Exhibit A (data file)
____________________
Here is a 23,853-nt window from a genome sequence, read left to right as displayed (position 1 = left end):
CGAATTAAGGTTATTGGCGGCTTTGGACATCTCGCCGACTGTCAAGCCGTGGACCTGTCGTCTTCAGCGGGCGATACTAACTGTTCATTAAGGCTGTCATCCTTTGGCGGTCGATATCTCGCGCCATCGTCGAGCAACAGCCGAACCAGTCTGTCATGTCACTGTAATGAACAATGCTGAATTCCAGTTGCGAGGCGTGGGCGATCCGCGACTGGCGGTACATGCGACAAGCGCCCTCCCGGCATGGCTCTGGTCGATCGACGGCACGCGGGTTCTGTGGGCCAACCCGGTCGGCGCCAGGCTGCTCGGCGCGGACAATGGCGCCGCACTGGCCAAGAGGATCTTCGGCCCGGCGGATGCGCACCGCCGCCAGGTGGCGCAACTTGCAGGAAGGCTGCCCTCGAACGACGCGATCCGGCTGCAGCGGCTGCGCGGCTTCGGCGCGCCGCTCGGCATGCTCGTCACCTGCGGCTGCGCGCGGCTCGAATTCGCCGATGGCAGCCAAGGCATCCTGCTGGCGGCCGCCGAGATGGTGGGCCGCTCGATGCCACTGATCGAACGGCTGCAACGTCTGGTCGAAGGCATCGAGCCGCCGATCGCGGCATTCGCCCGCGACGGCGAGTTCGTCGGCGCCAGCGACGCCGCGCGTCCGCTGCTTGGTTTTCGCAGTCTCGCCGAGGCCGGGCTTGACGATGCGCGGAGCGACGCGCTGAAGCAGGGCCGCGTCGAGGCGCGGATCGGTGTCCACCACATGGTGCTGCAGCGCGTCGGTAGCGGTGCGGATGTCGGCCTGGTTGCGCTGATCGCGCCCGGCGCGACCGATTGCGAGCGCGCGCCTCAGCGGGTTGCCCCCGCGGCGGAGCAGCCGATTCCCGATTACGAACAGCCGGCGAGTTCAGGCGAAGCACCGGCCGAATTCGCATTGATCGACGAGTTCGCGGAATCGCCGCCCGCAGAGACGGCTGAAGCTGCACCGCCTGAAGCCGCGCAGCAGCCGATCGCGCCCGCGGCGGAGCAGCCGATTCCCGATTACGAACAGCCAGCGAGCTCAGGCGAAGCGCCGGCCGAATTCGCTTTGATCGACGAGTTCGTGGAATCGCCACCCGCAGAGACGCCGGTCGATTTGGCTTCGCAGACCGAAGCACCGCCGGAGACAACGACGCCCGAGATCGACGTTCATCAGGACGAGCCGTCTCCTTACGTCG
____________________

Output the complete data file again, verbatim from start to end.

Here is a 23,853-nt window from a genome sequence, read left to right as displayed (position 1 = left end):
CGAATTAAGGTTATTGGCGGCTTTGGACATCTCGCCGACTGTCAAGCCGTGGACCTGTCGTCTTCAGCGGGCGATACTAACTGTTCATTAAGGCTGTCATCCTTTGGCGGTCGATATCTCGCGCCATCGTCGAGCAACAGCCGAACCAGTCTGTCATGTCACTGTAATGAACAATGCTGAATTCCAGTTGCGAGGCGTGGGCGATCCGCGACTGGCGGTACATGCGACAAGCGCCCTCCCGGCATGGCTCTGGTCGATCGACGGCACGCGGGTTCTGTGGGCCAACCCGGTCGGCGCCAGGCTGCTCGGCGCGGACAATGGCGCCGCACTGGCCAAGAGGATCTTCGGCCCGGCGGATGCGCACCGCCGCCAGGTGGCGCAACTTGCAGGAAGGCTGCCCTCGAACGACGCGATCCGGCTGCAGCGGCTGCGCGGCTTCGGCGCGCCGCTCGGCATGCTCGTCACCTGCGGCTGCGCGCGGCTCGAATTCGCCGATGGCAGCCAAGGCATCCTGCTGGCGGCCGCCGAGATGGTGGGCCGCTCGATGCCACTGATCGAACGGCTGCAACGTCTGGTCGAAGGCATCGAGCCGCCGATCGCGGCATTCGCCCGCGACGGCGAGTTCGTCGGCGCCAGCGACGCCGCGCGTCCGCTGCTTGGTTTTCGCAGTCTCGCCGAGGCCGGGCTTGACGATGCGCGGAGCGACGCGCTGAAGCAGGGCCGCGTCGAGGCGCGGATCGGTGTCCACCACATGGTGCTGCAGCGCGTCGGTAGCGGTGCGGATGTCGGCCTGGTTGCGCTGATCGCGCCCGGCGCGACCGATTGCGAGCGCGCGCCTCAGCGGGTTGCCCCCGCGGCGGAGCAGCCGATTCCCGATTACGAACAGCCGGCGAGTTCAGGCGAAGCACCGGCCGAATTCGCATTGATCGACGAGTTCGCGGAATCGCCGCCCGCAGAGACGGCTGAAGCTGCACCGCCTGAAGCCGCGCAGCAGCCGATCGCGCCCGCGGCGGAGCAGCCGATTCCCGATTACGAACAGCCAGCGAGCTCAGGCGAAGCGCCGGCCGAATTCGCTTTGATCGACGAGTTCGTGGAATCGCCACCCGCAGAGACGCCGGTCGATTTGGCTTCGCAGACCGAAGCACCGCCGGAGACAACGACGCCCGAGATCGACGTTCATCAGGACGAGCCGTCTCCTTACGTCG